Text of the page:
Dementia is an umbrella term used to describe a set of symptoms and behaviours that occur when the brain stops working properly. This results in loss of independent function for that person.
Daily brain exercises may help decrease your risk of developing dementia by building cognitive reserve.
This page will help you to find local services in relation to dementia quickly and efficiently.
Within communities people are taking action, big and small steps that make a difference in the everyday lives of people with dementia. Find out what actions you can take and the supports available.
Businesses or service providers can make a big difference to the quality of life of people with dementia and their families. Find out what actions you can take and the supports available.
A community champion inspires others to make a positive difference to people living with dementia and their families. Find out how you can become a community champion and the supports available.
How to diminish the risk factors and reduce the risk of developing dementia.
The National Dementia Office (NDO) was established in 2015 in accordance with the launch of the National Dementia Strategy (2014). The NDO provides leadership at a system level for the implementation of the strategy. Its role and function is to oversee the implementation, monitoring, and ongoing evaluation of the National Dementia Strategy.
The NDO is established under the remit of the National Social Care Division HSE.
Our vision is that people with dementia and their family carers receive the supports and services they need to fulfil their potential and to maintain their identity, resilience and dignity as valued and active citizens in society.
Our mission is to transform the dementia landscape in Ireland by:
The values that will guide the NDO in all its activities and interactions in realising its mission are: Professionalism and Accountability, Dignity, Respect, Compassion, Collaboration and Partnership, Empowerment and a Rights-Based Approach.
Mary was appointed to the post of General Manager, National Dementia Office HSE in 2016. Prior to taking up this National Post, Mary was Director of the Nursing & Midwifery Planning & Development unit for the Midlands region. She also held the post of National Nursing Lead for Dementia for the office for Nursing & Midwifery Directorate (ONMSD) working with the National Dementia Strategy office supporting the implementation of the strategy.
Since 2009, she has represented the HSE on matters relating to dementia education and service improvement. She was the project lead for the highly successful National Dementia Education project and is currently the HSE Lead for the Dementia Elevator project with Dublin City University.
She has an MSc in Interdisciplinary Dementia Studies from the University of Ulster, along with an MSc in Education and Training Management from Dublin City University.
Dr. Emer Begley
Emer is a Senior Project Manager at the National Dementia Office. Prior to joining the HSE in January 2017, Emer worked for eight years in the Community and Voluntary Sector working with a number of advocacy organisations focusing on dementia and ageing. Most recently she was Policy and Research Manager with the Alzheimer Society of Ireland. Prior to this, she was with Age Action as their Senior Policy Officer.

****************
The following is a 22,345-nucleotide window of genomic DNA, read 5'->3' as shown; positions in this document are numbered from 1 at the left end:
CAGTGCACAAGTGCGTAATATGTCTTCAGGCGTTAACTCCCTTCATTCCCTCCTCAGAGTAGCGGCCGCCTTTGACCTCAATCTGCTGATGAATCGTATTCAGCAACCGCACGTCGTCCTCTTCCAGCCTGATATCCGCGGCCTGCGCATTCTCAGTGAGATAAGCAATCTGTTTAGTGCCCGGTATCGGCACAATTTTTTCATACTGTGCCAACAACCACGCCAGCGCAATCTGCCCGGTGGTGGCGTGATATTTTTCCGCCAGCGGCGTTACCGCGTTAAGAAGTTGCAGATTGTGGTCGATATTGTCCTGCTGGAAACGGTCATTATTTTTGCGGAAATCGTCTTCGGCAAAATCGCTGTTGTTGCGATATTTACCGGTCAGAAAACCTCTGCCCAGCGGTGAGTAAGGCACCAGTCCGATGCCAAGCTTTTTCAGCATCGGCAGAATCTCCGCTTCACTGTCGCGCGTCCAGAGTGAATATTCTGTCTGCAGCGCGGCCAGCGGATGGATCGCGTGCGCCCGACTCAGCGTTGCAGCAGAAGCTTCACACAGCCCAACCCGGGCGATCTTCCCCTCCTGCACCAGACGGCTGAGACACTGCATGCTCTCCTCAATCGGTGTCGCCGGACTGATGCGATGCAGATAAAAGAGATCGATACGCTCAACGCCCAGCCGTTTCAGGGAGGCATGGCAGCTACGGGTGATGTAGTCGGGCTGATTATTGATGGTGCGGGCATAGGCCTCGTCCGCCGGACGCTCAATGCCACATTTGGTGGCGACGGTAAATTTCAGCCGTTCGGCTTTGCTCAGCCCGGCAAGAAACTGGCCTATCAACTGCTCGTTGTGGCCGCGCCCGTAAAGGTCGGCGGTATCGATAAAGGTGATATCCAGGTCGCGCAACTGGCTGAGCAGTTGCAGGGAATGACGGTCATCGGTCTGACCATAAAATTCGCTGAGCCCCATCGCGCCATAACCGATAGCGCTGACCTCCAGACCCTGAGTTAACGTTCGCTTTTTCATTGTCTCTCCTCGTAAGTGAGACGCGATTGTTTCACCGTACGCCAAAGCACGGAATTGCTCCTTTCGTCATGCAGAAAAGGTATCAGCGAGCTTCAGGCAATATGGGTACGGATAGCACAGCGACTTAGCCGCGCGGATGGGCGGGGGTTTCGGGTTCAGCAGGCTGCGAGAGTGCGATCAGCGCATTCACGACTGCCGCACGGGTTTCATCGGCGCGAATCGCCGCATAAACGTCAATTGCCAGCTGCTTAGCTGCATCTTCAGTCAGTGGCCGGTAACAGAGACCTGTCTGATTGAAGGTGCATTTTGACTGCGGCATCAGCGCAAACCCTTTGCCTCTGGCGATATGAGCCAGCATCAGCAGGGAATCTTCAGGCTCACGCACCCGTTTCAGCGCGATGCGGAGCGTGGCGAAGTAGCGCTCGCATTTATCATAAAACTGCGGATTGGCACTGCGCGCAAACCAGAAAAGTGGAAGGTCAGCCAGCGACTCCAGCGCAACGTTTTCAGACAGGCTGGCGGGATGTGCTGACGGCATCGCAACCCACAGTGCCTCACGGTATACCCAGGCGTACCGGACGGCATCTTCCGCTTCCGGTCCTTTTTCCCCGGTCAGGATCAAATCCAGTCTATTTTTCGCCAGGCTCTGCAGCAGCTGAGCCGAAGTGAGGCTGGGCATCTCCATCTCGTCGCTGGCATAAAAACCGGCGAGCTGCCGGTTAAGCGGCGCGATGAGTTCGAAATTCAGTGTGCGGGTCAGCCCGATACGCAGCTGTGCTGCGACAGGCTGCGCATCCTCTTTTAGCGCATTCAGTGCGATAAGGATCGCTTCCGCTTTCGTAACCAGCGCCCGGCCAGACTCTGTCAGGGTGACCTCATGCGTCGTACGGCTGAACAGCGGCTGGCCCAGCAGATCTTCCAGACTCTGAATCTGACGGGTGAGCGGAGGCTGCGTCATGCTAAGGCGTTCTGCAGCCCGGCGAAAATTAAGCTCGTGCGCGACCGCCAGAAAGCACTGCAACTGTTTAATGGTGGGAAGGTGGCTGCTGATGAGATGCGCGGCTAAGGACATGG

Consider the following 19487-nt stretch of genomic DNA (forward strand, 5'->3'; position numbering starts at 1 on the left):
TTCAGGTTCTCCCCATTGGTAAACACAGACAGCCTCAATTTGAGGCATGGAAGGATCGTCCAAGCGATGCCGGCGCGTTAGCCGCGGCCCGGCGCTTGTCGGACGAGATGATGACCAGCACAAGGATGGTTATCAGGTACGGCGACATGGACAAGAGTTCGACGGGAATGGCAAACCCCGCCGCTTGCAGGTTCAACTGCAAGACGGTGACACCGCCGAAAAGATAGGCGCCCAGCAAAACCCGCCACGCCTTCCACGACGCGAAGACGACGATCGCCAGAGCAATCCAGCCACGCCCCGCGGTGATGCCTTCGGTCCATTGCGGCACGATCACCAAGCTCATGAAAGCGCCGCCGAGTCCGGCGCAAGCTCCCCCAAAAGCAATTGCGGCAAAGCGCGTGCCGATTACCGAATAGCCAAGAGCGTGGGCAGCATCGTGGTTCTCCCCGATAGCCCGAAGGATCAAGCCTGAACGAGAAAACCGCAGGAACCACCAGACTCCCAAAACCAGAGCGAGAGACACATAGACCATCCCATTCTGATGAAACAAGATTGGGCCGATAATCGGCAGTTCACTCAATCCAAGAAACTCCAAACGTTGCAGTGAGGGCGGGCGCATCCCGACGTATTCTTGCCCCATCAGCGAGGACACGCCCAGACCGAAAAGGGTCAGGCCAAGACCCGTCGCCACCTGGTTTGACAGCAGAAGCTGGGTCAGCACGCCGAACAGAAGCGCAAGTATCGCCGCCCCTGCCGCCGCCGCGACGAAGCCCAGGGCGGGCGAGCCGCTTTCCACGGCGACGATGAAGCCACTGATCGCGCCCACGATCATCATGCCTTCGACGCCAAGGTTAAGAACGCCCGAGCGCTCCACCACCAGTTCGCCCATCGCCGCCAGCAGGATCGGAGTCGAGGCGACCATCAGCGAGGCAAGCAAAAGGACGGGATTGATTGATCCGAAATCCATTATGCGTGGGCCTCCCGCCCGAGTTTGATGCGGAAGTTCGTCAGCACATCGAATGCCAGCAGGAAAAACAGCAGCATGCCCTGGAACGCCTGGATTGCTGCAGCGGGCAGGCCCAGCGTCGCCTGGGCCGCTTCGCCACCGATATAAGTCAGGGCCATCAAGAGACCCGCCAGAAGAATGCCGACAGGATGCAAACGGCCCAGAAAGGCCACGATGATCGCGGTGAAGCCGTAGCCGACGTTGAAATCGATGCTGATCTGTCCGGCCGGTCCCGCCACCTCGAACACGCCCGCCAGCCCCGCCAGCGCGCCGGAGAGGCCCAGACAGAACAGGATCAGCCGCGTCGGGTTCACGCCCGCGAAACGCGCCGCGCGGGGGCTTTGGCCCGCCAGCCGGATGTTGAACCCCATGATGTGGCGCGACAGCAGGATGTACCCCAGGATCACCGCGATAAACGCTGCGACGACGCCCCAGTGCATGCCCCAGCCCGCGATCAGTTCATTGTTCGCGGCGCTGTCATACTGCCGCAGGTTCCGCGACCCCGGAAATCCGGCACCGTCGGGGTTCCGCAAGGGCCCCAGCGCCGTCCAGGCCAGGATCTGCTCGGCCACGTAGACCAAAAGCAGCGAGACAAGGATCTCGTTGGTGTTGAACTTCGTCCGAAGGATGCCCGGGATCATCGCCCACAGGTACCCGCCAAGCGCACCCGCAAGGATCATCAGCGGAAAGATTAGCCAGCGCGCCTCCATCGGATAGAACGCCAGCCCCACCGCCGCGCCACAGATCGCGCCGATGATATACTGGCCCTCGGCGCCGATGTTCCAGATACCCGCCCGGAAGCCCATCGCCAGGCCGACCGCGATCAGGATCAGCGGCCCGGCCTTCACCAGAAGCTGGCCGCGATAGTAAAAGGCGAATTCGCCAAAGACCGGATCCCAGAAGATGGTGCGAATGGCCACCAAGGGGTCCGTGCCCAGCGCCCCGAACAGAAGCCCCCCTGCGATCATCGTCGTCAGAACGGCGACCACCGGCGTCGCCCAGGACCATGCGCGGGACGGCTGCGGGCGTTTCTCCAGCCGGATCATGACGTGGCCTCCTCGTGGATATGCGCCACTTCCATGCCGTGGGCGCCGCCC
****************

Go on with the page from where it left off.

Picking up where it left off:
Her academic background is in social policy and social research, completing her PhD in 2009 from Trinity College where her research focused on the lived experience and health and social care needs of people living with early-stage dementia. She also holds a BA in Sociology, an HDip Statistics and an MSc in Applied Social Research.
Dr. Suzanne Timmons
Dr. Suzanne Timmons joined the team in October 2017 as Clinical Lead for the National Dementia Office. Suzanne is a geriatrician in Cork, Senior Lecturer in the Centre for Gerontology and Rehabilitation, UCC, and Programme Coordinator for the MSc in Older Person Rehabilitation, UCC. She has a special interest in health service research and quality improvement in the area of dementia and delirium care in acute hospitals. She co-led the Irish and Northern Ireland National Audits of Dementia and, on behalf of the National Clinical Programme for Older People, chaired a working group to develop a national delirium algorithm for use on acute hospital wards.
Research projects include the multi-hospital Cork Dementia Study; an RCT of augmented physical activity in older people in hospital (APEP); and early delirium recognition/detection (the Cork Delirium Studies). Dr. Timmons leads the Cork Integrated Dementia care Across Settings (Cork-IDEAS) project, developing an integrated dementia care pathway between the community and acute hospital.
Sinead O' Reilly
Sinead O’Reilly joined the National Dementia Office in April 2019 as a Project Officer having previously worked in the Nursing & Midwifery, Planning & Development unit for 14 years ( NMPDU). Sinead has been involved in promoting further education and training. Throughout her time in the NMPDU, Sinead assisted in the roll-out of National projects, most notably the Early Warning Score in Acute Hospitals. Sinead holds a Certificate in Project Management.
Stephanie joined the office in September 2017 as administrator and holds a Certificate in Supervisory Management and Team Leadership.
E-mail: Dementia.Office@hse.ie or Stephanie.Connell@hse.ie Phone: 057 931 8451